Three prospects have interest scores in the low nines, starting with Iowa’s Riley Moss (9.3 interest score). He had a Pro Day dinner with the Steelers, strong Pro Day attendance, with age his lowest mark. He is one of three cornerbacks with a perfect 11 athletic score. He seems to be a day three option for Pittsburgh if it so chooses. Kansas State’s Julius Brents (9.2 interest score) met with Pittsburgh at the Combine. He had a pre-draft meeting too, with age and Pro Day attendance his low marks, along with a nine athletic score (DNP on the bench and his 40-time just missing the mark). He seems to be a day two option. He was one of two players to check every box in the great Alex Kozora’s “What The Steelers Look For” Study and would be another great option for the black and gold. Tying Brents in interest score is South Carolina’s Darius Rush, who had Combine and pre-draft meetings with the Steelers. Age and less Pro Day attendance are his low marks compared to the top names, along with an eight athletic score (three DNP’s). He will also likely be selected by the time day two is finished.
In the eight range we have five players, starting with Alabama’s Eli Ricks (8.9 interest score). He had strong Pro Day attendance and an informal meeting at the Combine, along with a seven athletic score (lower 40-time and three-cone drills comparatively and two DNP’s). He seems to be a late day two/early day three option. Miami’s Tyrique Stevenson (8.8 interest score) had a pre-draft visit, with scout Ike Taylor at his Pro Day, along with a nine athletic score (lower shuttle and a DNP on the bench). He is likely another day two option. Maryland’s Deonte Banks (8.7 interest score) had a Combine and pre-draft meeting with Pittsburgh, with age and less pro day attendance his lower marks, along with an eight athletic score (three DNP’s). He is likely a first round or early day two prospect depending how the board falls. Mississippi State’s Emmanuel Forbes (8.4 interest score) also had Combine and pre-draft meetings. There was less Pro Day interest and historically light (166 lbs.) his low marks, contributing to his athletic score of six (missing in weight, hand, and three DNP’s). He seems like he may go early on day two. Oregon’s Christian Gonzalez (8.1 interest score) had a pre-draft meeting with the Steelers, but less Pro Day attendance a low mark, along with a nine athletic score (two DNPs). He will likely be well off the board before Pittsburgh’s top pick at 17 overall.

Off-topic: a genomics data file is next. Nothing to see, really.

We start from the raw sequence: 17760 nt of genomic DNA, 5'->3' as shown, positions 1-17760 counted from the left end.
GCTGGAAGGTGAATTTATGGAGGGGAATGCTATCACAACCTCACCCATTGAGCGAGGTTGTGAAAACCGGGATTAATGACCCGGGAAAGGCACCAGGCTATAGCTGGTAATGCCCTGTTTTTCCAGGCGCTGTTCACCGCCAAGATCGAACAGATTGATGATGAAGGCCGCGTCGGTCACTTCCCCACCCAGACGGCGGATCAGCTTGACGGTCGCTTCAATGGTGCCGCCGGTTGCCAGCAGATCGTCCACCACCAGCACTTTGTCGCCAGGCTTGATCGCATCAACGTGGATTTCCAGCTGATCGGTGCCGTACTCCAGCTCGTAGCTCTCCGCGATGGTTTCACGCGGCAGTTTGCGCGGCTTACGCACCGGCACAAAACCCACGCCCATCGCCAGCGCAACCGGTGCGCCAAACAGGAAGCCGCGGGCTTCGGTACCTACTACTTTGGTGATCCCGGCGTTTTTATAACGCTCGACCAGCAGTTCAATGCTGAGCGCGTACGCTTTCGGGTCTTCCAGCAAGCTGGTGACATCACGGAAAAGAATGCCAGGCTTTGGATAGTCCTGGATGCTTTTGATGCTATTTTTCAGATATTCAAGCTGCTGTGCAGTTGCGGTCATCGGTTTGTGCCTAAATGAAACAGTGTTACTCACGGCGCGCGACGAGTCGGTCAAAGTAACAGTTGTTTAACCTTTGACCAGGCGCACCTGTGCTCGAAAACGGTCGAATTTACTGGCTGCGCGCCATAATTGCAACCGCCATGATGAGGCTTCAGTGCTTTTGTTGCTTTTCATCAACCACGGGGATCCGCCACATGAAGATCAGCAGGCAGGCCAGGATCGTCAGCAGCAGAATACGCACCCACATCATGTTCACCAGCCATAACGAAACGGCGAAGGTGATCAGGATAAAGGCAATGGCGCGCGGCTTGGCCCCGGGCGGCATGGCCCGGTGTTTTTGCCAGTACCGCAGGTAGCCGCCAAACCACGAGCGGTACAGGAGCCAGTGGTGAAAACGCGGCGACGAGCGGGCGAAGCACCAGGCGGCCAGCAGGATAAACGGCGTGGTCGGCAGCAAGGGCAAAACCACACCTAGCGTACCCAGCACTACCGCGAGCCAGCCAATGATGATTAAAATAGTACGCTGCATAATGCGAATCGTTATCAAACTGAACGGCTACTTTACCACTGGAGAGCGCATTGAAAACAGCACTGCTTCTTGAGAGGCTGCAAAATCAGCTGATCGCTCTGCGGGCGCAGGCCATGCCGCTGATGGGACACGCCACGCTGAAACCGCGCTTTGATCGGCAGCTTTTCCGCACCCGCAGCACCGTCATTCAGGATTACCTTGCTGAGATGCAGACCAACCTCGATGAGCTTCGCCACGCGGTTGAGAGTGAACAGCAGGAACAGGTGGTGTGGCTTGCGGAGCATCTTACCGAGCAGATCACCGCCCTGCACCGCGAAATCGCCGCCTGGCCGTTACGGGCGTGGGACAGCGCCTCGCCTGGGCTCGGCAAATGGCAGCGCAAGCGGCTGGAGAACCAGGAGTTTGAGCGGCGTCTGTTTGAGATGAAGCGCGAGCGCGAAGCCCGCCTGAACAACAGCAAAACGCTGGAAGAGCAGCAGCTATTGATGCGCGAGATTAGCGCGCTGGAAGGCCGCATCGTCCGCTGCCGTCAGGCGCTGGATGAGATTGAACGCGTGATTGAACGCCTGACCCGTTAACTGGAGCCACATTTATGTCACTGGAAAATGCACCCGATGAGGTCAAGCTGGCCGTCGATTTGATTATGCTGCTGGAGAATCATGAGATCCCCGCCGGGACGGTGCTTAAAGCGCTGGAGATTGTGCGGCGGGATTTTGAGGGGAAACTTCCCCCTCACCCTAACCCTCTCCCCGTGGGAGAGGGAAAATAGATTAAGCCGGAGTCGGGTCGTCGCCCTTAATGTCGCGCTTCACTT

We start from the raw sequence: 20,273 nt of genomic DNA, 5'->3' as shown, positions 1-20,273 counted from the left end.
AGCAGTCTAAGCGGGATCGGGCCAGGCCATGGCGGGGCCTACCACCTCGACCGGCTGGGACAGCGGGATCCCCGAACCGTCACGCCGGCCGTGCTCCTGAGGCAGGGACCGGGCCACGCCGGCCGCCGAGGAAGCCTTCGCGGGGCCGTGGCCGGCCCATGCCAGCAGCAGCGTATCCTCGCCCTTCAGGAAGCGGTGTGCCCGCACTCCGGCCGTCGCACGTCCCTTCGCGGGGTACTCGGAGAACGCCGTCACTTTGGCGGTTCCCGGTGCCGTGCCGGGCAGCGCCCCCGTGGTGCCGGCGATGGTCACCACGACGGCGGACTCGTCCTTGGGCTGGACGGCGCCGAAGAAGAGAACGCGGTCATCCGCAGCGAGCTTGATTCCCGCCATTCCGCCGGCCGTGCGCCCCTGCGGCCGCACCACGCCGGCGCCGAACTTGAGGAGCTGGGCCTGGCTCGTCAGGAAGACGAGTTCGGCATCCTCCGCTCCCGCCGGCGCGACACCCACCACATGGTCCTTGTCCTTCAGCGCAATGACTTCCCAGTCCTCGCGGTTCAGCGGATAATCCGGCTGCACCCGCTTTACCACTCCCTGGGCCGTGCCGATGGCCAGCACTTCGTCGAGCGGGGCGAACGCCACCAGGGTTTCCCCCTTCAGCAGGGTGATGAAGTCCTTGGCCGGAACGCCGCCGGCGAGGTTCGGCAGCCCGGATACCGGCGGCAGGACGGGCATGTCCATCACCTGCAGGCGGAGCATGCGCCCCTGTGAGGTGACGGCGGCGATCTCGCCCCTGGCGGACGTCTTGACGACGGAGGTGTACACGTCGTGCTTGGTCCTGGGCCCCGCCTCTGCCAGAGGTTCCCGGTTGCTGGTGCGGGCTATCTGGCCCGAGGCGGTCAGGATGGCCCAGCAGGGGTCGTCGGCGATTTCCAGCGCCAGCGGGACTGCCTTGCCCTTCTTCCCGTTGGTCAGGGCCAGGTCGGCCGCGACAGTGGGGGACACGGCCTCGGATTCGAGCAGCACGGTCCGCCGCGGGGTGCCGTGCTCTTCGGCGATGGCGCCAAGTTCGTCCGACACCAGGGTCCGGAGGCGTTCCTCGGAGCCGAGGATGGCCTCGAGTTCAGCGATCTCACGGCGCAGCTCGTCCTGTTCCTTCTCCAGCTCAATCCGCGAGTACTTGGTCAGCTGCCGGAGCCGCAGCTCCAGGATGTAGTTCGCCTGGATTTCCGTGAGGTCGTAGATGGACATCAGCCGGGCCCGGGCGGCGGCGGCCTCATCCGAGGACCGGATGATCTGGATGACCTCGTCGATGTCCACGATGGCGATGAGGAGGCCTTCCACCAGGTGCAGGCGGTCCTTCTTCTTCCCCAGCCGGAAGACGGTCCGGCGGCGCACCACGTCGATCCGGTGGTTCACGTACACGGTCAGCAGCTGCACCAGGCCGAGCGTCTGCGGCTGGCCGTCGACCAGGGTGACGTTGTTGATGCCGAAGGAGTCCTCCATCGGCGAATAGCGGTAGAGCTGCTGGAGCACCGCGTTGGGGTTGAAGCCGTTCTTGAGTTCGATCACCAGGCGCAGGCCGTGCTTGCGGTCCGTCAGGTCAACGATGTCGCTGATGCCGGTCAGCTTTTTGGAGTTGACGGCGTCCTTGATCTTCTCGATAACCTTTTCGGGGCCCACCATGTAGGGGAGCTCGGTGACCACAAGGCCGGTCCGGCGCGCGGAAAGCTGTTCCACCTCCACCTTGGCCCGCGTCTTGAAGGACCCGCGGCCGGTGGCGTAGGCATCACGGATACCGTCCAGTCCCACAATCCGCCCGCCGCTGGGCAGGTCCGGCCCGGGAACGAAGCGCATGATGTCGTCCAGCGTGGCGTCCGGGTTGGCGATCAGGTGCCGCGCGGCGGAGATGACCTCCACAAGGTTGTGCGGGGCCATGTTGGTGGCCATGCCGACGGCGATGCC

A bunch of cornerbacks (12) have interest scores in the seven tier: South Carolina’s Cam Smith (7.7), Ohio State’s Cameron Brown (7.6), Minnesota’s Terell Smith (7.5), Illinois’ Devon Witherspoon (7.5), Stanford’s Kyu Blu Kelly (7.4), Utah’s Clark Phillips (7.4), Maryland’s Jakorian Bennett (7.3), Michigan’s DJ Turner (7.3), Oregon State’s Rejzohn Wright (7.3), Purdue’s Cory Trice (7.3), USC’s Mekhi Blackmon (7.1), and LSU’s Jay Ward (7.1). Terell Smith and Trice pair this with perfect 11 athletic scores, the latter being the other prospect who aced the “What The Steelers Look For” Study. Garner lands just behind them with a 10 athletic score (barely missing on his 40-time). Prospects with lower athletic scores in this range solely due to DNPs include Cam Smith (eight), Witherspoon (six), Bennett (nine), Turner (nine), Wright (four), and Blackmon (nine).
There are many other intriguing names at the position with strong results, and I especially want to point out some. Three of the seven Combine invites in the six range have pre-draft ties with Pittsburgh: Texas A&M’s Jaylon Jones, Syracuse’s Garrett Williams, and LA Tech’s Myles Brooks. There are also a couple of notable non-Combine invites: Kentucky’s Keidron Smith, who met with the Steelers at the Senior Bowl, with an 8.3 interest score and an eight athletic score (missed in 40, 10-split, and three cone); and DJ Ivey of Miami (where Taylor scouted) with a 7.4 interest score and a 10 athletic score (missed in three-cone). They seem to be late/undrafted possibilities. Hopefully Pittsburgh invests early in a cornerback, then perhaps double dips later in this strong and deep draft at a position of need.
Do you think Pittsburgh will draft one of the players listed above? Who are some of your favorites? Thanks for reading and let me know your thoughts in the comments.